How to: prepare your bike for wilderness trips

A true wilderness bikepacking trip in the UK can still see you far enough from roads that any failure on your bike could result in a very long push back to the nearest road. There are numerous ways you can protect yourself against this risk;
– keep your routes within pushing distance of help
– get your bike set up dialled to minimise failure risks
– carry a load of tools and spares

When you’re starting out, keeping your routes in areas that are busy enough, or close enough to help is certainly a good idea, at least until you’re confident in your kit, your navigation and your problem solving abilities.

If you’re heading into big wilderness alone, simplifying your bike so that there are less things that can fail outright is a popular option.

When choosing tools and spares it can be hard to decide how much to take and you can rapidly end up with a huge pile of tools and spares. Ultimately the choices you make will be as personal as your bike and your route are.

Here I’ll go through the changes I’ve made to my setup and go through the tools and spares I choose to carry on personal trips. This bike is set up for solo, wilderness big mountain rides that will include big sections of hike a bike, very technical descents and hours of ‘off piste’ riding, and as such is quite a specialist beast, but it does highlight some of the weaknesses that you can choose to design out of your set up.


To start with I opted for a fully rigid fatbike frame set, this cancels out all the potential problems associated with suspension forks, linkages and shocks. By opting for a fatbike I gain traction, floatation when on soft trails and some added ‘suspension’ on the front end by using the large tyre to take the sting out where a suspension fork normally would.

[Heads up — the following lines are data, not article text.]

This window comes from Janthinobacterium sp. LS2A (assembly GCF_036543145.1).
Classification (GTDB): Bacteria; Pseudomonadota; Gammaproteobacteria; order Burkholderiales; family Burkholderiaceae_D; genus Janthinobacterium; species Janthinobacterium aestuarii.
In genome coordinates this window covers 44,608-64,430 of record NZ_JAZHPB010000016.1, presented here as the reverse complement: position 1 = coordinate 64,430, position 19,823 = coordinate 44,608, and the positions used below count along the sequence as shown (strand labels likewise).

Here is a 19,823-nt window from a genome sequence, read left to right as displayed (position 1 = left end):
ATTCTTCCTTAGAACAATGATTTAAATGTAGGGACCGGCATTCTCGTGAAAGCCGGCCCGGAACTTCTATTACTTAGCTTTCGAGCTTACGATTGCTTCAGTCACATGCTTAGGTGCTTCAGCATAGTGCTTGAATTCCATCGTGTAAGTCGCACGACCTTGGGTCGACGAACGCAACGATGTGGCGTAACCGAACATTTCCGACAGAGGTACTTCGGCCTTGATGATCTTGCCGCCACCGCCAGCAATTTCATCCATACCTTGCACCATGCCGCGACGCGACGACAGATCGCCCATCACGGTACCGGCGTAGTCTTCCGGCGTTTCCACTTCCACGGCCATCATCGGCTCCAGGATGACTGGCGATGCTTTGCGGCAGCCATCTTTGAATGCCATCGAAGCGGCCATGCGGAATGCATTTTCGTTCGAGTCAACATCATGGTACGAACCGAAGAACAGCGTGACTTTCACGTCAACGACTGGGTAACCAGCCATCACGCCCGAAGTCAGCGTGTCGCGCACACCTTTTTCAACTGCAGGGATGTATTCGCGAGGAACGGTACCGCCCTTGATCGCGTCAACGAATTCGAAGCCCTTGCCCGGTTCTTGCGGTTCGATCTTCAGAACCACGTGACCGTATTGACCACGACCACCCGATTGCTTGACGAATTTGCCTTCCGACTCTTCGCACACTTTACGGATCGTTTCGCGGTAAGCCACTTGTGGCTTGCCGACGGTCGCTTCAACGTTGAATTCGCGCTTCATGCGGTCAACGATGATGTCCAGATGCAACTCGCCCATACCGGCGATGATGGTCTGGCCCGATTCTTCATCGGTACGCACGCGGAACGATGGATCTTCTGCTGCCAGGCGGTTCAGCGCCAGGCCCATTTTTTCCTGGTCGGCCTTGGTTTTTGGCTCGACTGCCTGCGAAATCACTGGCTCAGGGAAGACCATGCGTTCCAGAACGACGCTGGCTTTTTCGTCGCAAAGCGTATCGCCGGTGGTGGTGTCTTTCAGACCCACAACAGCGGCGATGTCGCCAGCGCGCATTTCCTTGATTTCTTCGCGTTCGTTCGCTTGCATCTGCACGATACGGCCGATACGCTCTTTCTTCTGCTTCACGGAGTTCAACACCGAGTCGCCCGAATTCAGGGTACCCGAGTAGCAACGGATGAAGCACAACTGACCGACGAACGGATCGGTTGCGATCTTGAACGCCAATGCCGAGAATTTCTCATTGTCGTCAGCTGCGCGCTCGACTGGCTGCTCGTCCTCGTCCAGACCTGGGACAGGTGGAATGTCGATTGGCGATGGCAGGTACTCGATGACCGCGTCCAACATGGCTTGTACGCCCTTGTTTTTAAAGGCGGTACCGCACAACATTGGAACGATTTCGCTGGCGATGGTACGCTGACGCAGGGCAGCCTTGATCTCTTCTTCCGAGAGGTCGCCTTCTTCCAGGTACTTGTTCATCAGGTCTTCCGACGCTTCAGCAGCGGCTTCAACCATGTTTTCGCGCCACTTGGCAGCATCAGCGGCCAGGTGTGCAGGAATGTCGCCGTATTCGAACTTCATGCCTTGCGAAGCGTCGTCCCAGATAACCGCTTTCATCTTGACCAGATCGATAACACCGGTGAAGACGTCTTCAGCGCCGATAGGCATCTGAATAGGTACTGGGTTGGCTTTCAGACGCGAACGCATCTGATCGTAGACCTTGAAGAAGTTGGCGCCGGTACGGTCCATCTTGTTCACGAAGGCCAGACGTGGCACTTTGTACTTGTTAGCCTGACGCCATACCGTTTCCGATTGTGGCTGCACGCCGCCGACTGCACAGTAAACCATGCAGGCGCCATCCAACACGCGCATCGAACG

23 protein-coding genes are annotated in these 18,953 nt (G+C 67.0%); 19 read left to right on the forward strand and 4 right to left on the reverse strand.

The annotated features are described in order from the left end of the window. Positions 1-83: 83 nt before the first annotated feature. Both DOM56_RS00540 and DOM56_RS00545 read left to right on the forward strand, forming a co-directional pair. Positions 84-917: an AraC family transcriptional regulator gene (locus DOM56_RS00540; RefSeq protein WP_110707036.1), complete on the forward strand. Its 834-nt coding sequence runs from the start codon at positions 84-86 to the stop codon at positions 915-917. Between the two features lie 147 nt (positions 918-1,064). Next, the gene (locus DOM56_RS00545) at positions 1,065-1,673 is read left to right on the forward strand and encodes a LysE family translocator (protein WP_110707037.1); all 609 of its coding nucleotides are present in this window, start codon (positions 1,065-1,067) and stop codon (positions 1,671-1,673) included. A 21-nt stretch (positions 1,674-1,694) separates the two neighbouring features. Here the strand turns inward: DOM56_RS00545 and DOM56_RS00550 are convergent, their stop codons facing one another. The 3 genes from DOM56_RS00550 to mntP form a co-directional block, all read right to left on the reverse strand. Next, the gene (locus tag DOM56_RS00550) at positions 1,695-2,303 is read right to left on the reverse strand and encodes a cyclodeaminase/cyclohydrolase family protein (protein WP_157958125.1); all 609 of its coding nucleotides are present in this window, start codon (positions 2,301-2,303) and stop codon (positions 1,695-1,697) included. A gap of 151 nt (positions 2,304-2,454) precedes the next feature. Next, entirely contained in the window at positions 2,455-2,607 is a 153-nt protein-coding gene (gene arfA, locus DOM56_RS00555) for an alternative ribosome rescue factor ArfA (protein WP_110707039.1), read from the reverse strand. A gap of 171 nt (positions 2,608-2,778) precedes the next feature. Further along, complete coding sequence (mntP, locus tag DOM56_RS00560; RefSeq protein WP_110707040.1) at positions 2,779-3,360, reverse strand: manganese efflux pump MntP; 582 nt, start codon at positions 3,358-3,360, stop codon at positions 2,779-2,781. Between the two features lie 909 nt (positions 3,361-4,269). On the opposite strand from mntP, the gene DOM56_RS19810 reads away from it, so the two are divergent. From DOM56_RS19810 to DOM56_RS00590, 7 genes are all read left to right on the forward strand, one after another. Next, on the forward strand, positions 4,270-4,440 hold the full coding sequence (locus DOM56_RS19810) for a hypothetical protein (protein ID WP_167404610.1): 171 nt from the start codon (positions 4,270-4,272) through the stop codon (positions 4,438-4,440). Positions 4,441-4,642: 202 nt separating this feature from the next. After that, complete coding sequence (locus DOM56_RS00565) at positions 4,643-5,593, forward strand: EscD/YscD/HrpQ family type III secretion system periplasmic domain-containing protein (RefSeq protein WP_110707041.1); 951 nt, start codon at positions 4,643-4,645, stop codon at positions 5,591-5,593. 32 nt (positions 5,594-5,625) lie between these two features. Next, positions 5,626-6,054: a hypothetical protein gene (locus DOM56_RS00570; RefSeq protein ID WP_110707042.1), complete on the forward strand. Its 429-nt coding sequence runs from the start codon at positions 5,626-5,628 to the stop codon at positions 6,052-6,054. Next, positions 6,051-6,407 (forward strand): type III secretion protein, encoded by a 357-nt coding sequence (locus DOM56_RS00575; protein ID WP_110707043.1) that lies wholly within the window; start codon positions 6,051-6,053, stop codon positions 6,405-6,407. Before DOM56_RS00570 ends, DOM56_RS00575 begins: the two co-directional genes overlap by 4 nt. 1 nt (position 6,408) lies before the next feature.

Adding a little more comfort on the front of the bike I fitted a set of carbon ‘alt’ bars, these give various hand positions (for added comfort on long rides) and the carbon bars combined with the large front tyre run at low pressure compensate for the lack of suspension fork.

The next area of potential weakness is the hydraulic systems that most mountainbikes now run – hydraulic disk brakes. I’ve seen so many hydraulic system faults and failures over the years I couldn’t gamble on them not failing me, so fitted Avid BB7 cable disks which I’ve yet to see fail under any circumstance.

The last major alteration I opted for was to shed the derailleur gears from my bike. Rear mechs are prone to damage and failure and on a big wilderness trip you can pretty much guarantee that if it can happen it will. Previously I have opted for an internal gear hub in place of derailleur gears but on this build I wanted to keep weight down and simplicity high, so opted for a double single speed set up. By making sure the total number of teeth on the front and matching rear cog are equal across the two gears I can run the same length chain and simply swap between the easy and harder gear. (Here I run 26×22 and 30×18, both gears have a total of 48 teeth, thus share the same chain length).

Carbon-Monkey are a specialist MTB skills course provider who run mountainbike courses in North Wales, the Lake District, Peak District, Scotland and on Cannock Chase. We grew up riding the trails of Snowdonia and MTB all over North Wales. From Jumps and Drops courses to multi day MTB expeditions, at Carbon-Monkey we are ready to welcome you on a MTB skills course that will provide real improvement to your riding. MTB skills are our passion and Bikepacking adventure expeditions our escapism, when will you join us?

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